Discover the vibrant Sham Shui Po neighborhood in Hong Kong
SINCE its cession to Britain, Hong Kong has evolved into a place characterized by dramatic cultural contrasts.
This is evident in its quintessentially Hong Kong neighborhoods, juxtaposed against its skyscraper-studded skyline, and the way the progressive territory is constantly keeping up with the times while retaining its deep traditions.
It goes without saying that Hong Kong has much to offer and will continuously bring new and exciting experiences for travelers.
In the 50s and 60s, Sham Shui Po became known as the heart of Hong Kong’s textiles manufacturing industry, popular with designers and craftsmen.
Today, it is the oldest neighborhood in Hong Kong, boasting a variety of authentic experiences covering cuisine, architecture, arts, and fashion.
Sham Shui Po was also featured in a handful of popular movies including 2002’s Infernal Affairs, 2014’s Transformers: Age of Extinction, and 2017’s Ghost in the Shell.
Best discovered on foot, the neighborhood, one of the most vibrant districts in town, is every local’s best-kept secret, filled with the best shopping streets.
Here, travelers can enjoy taking a stroll down the street market at Apliu Street to scour for gadgets in many of its electronics shops.
For the talented crafter, you are going to love your treasured finds along Nam Cheong Street’s fabric and ribbons shops, before making a pitstop for vintage buttons at Ki Lung Street.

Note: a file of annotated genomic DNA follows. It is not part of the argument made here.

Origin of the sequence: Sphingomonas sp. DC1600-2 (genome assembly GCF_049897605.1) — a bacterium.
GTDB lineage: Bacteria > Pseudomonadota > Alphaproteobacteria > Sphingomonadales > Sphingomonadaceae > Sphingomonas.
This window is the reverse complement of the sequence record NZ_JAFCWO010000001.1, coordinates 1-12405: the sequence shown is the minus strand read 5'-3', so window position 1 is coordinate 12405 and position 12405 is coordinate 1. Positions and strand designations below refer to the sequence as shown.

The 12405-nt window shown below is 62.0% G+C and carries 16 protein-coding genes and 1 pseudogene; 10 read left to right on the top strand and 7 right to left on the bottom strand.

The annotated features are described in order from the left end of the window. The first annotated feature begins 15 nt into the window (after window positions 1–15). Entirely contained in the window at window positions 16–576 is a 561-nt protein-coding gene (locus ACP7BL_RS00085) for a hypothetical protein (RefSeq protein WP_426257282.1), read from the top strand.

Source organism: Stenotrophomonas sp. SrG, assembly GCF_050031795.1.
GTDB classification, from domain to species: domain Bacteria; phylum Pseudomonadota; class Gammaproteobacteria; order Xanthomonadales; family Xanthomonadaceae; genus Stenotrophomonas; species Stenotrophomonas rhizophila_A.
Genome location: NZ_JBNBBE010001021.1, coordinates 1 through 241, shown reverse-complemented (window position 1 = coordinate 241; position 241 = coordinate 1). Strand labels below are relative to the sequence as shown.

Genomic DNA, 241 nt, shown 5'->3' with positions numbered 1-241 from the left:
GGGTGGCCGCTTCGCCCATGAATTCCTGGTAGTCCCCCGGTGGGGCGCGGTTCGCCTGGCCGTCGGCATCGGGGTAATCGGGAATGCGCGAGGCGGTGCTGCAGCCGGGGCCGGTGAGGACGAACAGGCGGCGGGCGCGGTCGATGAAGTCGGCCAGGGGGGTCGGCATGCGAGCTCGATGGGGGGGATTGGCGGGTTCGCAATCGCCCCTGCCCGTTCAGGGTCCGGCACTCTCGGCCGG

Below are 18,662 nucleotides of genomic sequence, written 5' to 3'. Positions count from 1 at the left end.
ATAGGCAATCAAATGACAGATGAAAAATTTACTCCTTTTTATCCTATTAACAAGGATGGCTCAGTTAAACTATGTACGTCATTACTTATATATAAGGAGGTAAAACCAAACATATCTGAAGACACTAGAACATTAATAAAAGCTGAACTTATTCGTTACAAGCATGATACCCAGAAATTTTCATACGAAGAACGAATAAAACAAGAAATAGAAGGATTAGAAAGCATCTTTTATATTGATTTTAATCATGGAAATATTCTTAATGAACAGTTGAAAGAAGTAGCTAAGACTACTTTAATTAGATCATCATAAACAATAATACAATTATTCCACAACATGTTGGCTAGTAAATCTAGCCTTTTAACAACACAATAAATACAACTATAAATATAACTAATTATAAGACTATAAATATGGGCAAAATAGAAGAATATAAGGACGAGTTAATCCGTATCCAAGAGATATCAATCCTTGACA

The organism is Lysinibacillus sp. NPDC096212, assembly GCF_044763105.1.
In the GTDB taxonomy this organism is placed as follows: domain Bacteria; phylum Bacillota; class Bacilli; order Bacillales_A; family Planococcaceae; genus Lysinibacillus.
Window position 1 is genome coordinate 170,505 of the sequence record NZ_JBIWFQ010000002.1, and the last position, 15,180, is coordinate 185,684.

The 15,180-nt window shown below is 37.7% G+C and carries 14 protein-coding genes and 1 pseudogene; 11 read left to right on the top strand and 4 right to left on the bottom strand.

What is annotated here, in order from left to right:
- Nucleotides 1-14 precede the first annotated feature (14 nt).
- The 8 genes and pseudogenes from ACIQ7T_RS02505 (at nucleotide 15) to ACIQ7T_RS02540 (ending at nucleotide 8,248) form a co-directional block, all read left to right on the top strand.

Gleaming through the Cheung Sha Wan Road is a market bursting at seams with items for hidden-gem-seekers to complete their fashion collection.
Toy collectors are not forgotten as well, as there is a mass of toy stores selling brand-name goods at half the price of departmental stores and other toys are a bargain.
In Sham Shui Po, you will never go hungry, as there are plenty of Michelin-starred eateries which offer mouthwatering local street food, making it an up and coming foodie destination in Hong Kong.
Slurp down hearty pig’s liver noodles at Wai Kee Noodle, a typical local cha chaan teng (tea restaurant), leaving just enough space for a bowl of Kung Wo Beancurd Factory’s silky tau foo fa (beancurd pudding).
Alternatively, the world-known Tim Ho Wan is just around the corner if you are hankering for some dim sum.
Just make sure you sample Kwan Kee Store’s sweet put chai koh (bowl pudding) or Sun Hang Yuen’s Hong Kong-style milk tea after.
If you are thinking of skipping the big meals and snacking on mouthwatering street food instead, then you are going to have to decide between skewered fish balls or old-school baked goods.
While traditional eateries are of course, aplenty, Sham Shui Po has seen an influx of ambitious young entrepreneurs who are bringing a fresh new flavor to the district.
From cool cafes to casual burger joints, collectively, they have made the neighborhood’s dining scene as diverse and vibrant as the community it feeds.
Muslim tourists, in particular, will love Ma’s Restaurant, an establishment dedicated to offering simple pleasures for the halal conscious.
History and culture seekers are also going to be amazed by the district’s heritage buildings, including the UNESCO-recognized Mei Ho House and the Sham Shui Po Chinese Public Dispensary, a Grade II historic building.
To learn more about the Chinese’s beliefs and traditions, be sure to pop by one of Sham Shui Po’s many stunning places of worships, including the 127-year-old Kwan Kai Temple.
Equally, fill up your Instagram feed with perfectly curated, envy-inducing shots of the striking green Lung Hing Tong institution or the bright yellow Man Fung Building on Tai Nan Street.
The multi-colored “Rainbow Thief” mural by Madrid0based street artist Okuda San Miguel on Man Fung Building was completed as part of HK Walls’ 2016 city-wide street art festival.
It is without a doubt that Sham Shui Po will surely leave a lasting impression on you.
For more information, visit the Hong Kong Tourism Board’s website.